The arcade basketball genre is one that used to be almost as big as the simulation games it parodied.
From NBA Jam to NBA Ballers, the fun was there with all of these games before they went the way of the Woolly Mammoth years ago.
Now in 2017, Saber Interactive looks to bring back this style of game with its two-on-two arcade title NBA Playgrounds. Boasting a roster full of past and present superstars and gameplay that can be exciting, it wants to be the game that fills the gap left in fans’ hearts by the departure of arcade classics.
But does NBA Playgrounds pull it off, or will it be smacked down by its self-inflicted shortcomings?
The game doesn’t offer much in terms of modes for fans to enjoy. There’s an Exhibition mode to play one-off games against the CPU or friends in local co-op; Tournaments, the main single-player option where you travel the globe to unlock courts, packs and power-ups; and Online mode to take on players across the World in some two-on-two action. Like I said, there’s not much here.
The cartoon visuals of Playgrounds is the absolute best part of the game’s presentation. Every player has something about their look or on-court actions that makes them stand out. Shaquille O’Neal has his signature two-handed slam while Magic Johnson sports his classic short shorts.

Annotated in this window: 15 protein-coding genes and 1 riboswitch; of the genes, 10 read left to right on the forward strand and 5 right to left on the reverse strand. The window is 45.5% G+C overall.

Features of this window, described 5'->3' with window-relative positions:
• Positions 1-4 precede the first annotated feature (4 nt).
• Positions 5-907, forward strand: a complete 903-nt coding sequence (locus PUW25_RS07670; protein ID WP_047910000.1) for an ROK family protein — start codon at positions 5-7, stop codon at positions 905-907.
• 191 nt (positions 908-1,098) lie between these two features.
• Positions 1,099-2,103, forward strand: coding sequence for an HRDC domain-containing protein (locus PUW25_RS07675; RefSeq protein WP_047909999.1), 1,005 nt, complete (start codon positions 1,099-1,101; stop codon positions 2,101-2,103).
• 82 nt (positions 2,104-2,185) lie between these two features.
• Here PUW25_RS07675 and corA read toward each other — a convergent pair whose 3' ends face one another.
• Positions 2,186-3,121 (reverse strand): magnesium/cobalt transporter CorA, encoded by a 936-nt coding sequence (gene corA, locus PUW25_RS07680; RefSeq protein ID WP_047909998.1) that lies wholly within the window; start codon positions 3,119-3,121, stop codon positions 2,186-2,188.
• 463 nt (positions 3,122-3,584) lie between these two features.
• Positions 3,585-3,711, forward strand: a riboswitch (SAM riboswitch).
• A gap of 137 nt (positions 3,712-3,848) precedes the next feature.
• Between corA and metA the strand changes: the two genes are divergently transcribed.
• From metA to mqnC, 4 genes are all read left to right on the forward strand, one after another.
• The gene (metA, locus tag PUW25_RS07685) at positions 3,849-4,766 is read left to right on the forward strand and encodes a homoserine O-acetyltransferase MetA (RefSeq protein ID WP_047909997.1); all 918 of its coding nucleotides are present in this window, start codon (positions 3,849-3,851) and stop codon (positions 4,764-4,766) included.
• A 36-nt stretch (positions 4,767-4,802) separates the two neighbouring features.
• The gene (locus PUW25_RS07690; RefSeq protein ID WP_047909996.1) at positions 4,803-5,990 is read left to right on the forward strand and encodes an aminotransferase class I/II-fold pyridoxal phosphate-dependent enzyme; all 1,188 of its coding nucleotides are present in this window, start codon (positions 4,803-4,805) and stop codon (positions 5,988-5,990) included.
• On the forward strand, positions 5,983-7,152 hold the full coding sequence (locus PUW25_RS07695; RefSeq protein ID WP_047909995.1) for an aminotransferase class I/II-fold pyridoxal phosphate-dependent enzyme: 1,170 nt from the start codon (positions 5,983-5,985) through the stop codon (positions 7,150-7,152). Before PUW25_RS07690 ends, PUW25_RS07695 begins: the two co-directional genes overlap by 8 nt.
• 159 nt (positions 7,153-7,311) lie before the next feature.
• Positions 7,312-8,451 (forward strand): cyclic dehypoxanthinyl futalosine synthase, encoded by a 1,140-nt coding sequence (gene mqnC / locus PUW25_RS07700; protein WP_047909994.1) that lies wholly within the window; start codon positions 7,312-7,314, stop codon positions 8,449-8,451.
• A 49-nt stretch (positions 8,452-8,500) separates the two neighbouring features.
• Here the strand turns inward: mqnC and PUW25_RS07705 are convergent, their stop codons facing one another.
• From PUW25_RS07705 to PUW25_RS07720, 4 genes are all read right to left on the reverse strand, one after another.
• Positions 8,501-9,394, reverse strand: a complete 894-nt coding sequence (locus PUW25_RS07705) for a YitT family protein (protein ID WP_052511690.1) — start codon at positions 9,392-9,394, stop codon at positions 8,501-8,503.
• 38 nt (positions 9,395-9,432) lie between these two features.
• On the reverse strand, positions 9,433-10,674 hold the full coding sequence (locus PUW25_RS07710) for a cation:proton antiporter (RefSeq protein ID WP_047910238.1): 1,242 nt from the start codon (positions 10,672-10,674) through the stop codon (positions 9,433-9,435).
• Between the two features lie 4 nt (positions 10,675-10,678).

The dunks and ally-oops are absolute spectacles to witness as well. They are over-the-top, but not too the point where it looks campy. NBA Playgrounds takes that aspect of the game, and makes each dunk look incredible.
You have to find the scoreboard in the background to track both the score of the game and the fast-dwindling 12-second shot clock.
The game offers players six courts to choose from that all look different, but never feel any different. All it comes across as is just a re-skin of the same court each time with different backgrounds and scoreboards to experience.
Speaking of scoreboards, there’s no in-game score bug for players. Instead, you have to find the scoreboard in the background to track both the score of the game and the fast-dwindling 12-second shot clock.